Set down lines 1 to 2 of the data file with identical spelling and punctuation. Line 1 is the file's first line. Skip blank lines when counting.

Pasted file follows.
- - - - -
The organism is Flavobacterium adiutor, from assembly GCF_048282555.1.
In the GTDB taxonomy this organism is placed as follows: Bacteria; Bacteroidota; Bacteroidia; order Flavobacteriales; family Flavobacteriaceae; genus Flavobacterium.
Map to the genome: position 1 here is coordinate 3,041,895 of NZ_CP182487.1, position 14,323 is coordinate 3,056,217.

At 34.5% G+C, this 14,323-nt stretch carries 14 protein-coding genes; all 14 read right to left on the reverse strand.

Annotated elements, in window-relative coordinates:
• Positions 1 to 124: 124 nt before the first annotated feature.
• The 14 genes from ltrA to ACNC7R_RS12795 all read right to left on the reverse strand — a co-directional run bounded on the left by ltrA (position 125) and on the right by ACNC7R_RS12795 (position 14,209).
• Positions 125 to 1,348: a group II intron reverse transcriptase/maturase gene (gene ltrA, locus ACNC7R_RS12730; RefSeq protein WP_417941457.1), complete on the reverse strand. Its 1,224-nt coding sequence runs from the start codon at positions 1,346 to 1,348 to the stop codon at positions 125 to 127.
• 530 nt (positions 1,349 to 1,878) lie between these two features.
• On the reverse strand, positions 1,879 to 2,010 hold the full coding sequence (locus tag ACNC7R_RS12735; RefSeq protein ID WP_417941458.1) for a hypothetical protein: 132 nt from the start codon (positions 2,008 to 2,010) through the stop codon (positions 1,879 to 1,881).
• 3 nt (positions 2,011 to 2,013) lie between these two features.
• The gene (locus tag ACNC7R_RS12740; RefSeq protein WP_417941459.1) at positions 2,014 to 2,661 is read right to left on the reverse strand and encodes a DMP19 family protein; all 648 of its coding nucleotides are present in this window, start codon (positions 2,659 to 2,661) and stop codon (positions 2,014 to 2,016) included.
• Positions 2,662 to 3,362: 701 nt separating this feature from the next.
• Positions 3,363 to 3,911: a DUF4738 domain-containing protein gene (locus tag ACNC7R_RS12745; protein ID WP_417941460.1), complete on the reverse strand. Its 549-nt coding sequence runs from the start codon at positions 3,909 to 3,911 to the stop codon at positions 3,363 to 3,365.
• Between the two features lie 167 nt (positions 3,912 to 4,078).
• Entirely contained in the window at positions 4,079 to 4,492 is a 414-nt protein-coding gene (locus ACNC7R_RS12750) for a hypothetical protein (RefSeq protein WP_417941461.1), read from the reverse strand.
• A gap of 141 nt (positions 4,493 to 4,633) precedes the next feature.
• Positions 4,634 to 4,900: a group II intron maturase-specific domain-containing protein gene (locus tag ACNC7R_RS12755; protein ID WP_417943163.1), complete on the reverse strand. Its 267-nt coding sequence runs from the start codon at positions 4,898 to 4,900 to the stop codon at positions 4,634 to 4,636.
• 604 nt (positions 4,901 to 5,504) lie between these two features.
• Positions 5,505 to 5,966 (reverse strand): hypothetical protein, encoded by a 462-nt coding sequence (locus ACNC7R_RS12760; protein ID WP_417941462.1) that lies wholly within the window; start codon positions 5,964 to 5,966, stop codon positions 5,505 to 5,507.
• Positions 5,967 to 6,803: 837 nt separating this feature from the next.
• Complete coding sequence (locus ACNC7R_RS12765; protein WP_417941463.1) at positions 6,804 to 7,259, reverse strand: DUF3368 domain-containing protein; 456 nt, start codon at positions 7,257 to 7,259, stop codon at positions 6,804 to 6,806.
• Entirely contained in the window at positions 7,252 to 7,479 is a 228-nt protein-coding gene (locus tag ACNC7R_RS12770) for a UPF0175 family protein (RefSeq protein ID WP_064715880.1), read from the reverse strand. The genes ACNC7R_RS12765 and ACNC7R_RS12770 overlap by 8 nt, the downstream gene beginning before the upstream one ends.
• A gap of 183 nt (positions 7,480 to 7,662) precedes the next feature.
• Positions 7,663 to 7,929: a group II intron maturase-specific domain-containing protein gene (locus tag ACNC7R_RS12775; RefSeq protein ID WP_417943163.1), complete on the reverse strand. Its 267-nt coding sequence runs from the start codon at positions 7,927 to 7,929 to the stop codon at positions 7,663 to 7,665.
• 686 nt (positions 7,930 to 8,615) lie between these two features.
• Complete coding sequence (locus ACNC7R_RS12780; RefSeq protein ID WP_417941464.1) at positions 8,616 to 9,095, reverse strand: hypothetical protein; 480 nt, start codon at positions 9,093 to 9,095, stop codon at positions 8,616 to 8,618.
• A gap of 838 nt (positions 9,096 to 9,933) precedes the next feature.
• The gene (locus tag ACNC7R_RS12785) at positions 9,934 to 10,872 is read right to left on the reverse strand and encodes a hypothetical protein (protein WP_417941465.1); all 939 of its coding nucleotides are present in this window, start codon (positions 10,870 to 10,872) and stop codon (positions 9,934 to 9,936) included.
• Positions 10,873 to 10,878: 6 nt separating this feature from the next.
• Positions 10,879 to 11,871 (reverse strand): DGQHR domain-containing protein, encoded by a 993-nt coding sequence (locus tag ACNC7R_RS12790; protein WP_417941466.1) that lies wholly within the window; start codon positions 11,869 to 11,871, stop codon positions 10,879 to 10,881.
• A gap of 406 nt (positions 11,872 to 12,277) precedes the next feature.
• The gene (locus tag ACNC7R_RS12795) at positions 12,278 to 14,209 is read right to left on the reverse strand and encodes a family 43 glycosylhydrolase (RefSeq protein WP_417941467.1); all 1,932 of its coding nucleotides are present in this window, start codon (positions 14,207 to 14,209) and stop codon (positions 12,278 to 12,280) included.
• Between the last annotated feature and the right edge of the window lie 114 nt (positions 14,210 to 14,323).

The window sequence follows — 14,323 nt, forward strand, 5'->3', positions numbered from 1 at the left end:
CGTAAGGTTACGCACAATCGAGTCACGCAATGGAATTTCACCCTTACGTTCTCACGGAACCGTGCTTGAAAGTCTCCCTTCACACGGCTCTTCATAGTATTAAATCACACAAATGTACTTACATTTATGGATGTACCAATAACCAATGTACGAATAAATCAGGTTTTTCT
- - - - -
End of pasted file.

The organism is Flavobacterium adiutor, from assembly GCF_048282555.1.
In the GTDB taxonomy this organism is placed as follows: Bacteria; Bacteroidota; Bacteroidia; order Flavobacteriales; family Flavobacteriaceae; genus Flavobacterium.